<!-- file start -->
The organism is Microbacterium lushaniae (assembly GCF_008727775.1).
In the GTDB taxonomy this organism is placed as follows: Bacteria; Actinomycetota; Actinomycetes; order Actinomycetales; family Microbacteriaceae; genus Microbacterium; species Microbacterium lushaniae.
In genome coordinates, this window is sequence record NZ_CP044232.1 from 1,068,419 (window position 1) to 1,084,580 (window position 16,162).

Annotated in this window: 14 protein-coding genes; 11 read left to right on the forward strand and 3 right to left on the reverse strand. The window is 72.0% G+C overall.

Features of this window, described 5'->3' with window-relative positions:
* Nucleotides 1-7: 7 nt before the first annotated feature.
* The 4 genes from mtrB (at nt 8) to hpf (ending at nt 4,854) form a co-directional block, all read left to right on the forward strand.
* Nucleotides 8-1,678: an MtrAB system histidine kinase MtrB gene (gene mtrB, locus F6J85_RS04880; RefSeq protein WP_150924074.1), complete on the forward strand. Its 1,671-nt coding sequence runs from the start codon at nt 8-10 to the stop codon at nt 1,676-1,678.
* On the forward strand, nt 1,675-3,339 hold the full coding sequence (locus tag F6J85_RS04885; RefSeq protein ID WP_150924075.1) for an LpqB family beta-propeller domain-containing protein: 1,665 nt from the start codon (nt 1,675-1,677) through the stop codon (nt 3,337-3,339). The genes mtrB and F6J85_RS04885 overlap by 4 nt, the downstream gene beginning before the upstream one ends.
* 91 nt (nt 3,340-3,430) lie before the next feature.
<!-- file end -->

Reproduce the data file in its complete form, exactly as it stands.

The organism is Microbacterium lushaniae (assembly GCF_008727775.1).
In the GTDB taxonomy this organism is placed as follows: Bacteria; Actinomycetota; Actinomycetes; order Actinomycetales; family Microbacteriaceae; genus Microbacterium; species Microbacterium lushaniae.
In genome coordinates, this window is sequence record NZ_CP044232.1 from 1,068,419 (window position 1) to 1,084,580 (window position 16,162).

Annotated in this window: 14 protein-coding genes; 11 read left to right on the forward strand and 3 right to left on the reverse strand. The window is 72.0% G+C overall.

Features of this window, described 5'->3' with window-relative positions:
* Nucleotides 1-7: 7 nt before the first annotated feature.
* The 4 genes from mtrB (at nt 8) to hpf (ending at nt 4,854) form a co-directional block, all read left to right on the forward strand.
* Nucleotides 8-1,678: an MtrAB system histidine kinase MtrB gene (gene mtrB, locus F6J85_RS04880; RefSeq protein WP_150924074.1), complete on the forward strand. Its 1,671-nt coding sequence runs from the start codon at nt 8-10 to the stop codon at nt 1,676-1,678.
* On the forward strand, nt 1,675-3,339 hold the full coding sequence (locus tag F6J85_RS04885; RefSeq protein ID WP_150924075.1) for an LpqB family beta-propeller domain-containing protein: 1,665 nt from the start codon (nt 1,675-1,677) through the stop codon (nt 3,337-3,339). The genes mtrB and F6J85_RS04885 overlap by 4 nt, the downstream gene beginning before the upstream one ends.
* 91 nt (nt 3,340-3,430) lie before the next feature.